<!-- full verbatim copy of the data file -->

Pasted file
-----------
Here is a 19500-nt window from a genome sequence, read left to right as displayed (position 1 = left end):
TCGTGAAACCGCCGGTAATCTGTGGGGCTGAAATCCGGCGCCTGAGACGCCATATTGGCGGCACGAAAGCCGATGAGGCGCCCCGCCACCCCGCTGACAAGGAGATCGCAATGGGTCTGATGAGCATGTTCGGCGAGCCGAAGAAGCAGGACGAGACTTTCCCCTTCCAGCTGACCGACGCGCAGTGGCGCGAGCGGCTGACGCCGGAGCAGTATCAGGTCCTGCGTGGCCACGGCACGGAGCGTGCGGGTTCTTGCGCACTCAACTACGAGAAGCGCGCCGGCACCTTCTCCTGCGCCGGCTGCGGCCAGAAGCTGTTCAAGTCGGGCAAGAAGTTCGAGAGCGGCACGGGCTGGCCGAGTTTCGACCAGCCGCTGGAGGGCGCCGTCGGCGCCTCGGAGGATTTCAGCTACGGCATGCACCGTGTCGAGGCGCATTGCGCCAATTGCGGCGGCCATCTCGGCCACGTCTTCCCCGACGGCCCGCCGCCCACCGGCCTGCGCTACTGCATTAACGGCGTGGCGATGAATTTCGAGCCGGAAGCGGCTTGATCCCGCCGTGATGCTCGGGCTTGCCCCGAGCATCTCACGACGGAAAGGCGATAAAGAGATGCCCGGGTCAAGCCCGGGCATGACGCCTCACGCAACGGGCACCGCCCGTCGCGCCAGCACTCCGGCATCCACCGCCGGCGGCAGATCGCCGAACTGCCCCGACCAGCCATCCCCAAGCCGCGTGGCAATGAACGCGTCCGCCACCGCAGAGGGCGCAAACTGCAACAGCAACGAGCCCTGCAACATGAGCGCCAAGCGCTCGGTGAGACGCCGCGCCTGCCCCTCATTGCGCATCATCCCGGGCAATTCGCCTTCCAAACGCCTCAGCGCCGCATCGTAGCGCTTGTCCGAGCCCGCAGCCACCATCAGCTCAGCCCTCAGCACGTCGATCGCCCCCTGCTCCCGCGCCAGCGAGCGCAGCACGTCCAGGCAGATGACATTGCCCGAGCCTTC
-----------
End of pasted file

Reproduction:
Here is a 19500-nt window from a genome sequence, read left to right as displayed (position 1 = left end):
TCGTGAAACCGCCGGTAATCTGTGGGGCTGAAATCCGGCGCCTGAGACGCCATATTGGCGGCACGAAAGCCGATGAGGCGCCCCGCCACCCCGCTGACAAGGAGATCGCAATGGGTCTGATGAGCATGTTCGGCGAGCCGAAGAAGCAGGACGAGACTTTCCCCTTCCAGCTGACCGACGCGCAGTGGCGCGAGCGGCTGACGCCGGAGCAGTATCAGGTCCTGCGTGGCCACGGCACGGAGCGTGCGGGTTCTTGCGCACTCAACTACGAGAAGCGCGCCGGCACCTTCTCCTGCGCCGGCTGCGGCCAGAAGCTGTTCAAGTCGGGCAAGAAGTTCGAGAGCGGCACGGGCTGGCCGAGTTTCGACCAGCCGCTGGAGGGCGCCGTCGGCGCCTCGGAGGATTTCAGCTACGGCATGCACCGTGTCGAGGCGCATTGCGCCAATTGCGGCGGCCATCTCGGCCACGTCTTCCCCGACGGCCCGCCGCCCACCGGCCTGCGCTACTGCATTAACGGCGTGGCGATGAATTTCGAGCCGGAAGCGGCTTGATCCCGCCGTGATGCTCGGGCTTGCCCCGAGCATCTCACGACGGAAAGGCGATAAAGAGATGCCCGGGTCAAGCCCGGGCATGACGCCTCACGCAACGGGCACCGCCCGTCGCGCCAGCACTCCGGCATCCACCGCCGGCGGCAGATCGCCGAACTGCCCCGACCAGCCATCCCCAAGCCGCGTGGCAATGAACGCGTCCGCCACCGCAGAGGGCGCAAACTGCAACAGCAACGAGCCCTGCAACATGAGCGCCAAGCGCTCGGTGAGACGCCGCGCCTGCCCCTCATTGCGCATCATCCCGGGCAATTCGCCTTCCAAACGCCTCAGCGCCGCATCGTAGCGCTTGTCCGAGCCCGCAGCCACCATCAGCTCAGCCCTCAGCACGTCGATCGCCCCCTGCTCCCGCGCCAGCGAGCGCAGCACGTCCAGGCAGATGACATTGCCCGAGCCTTC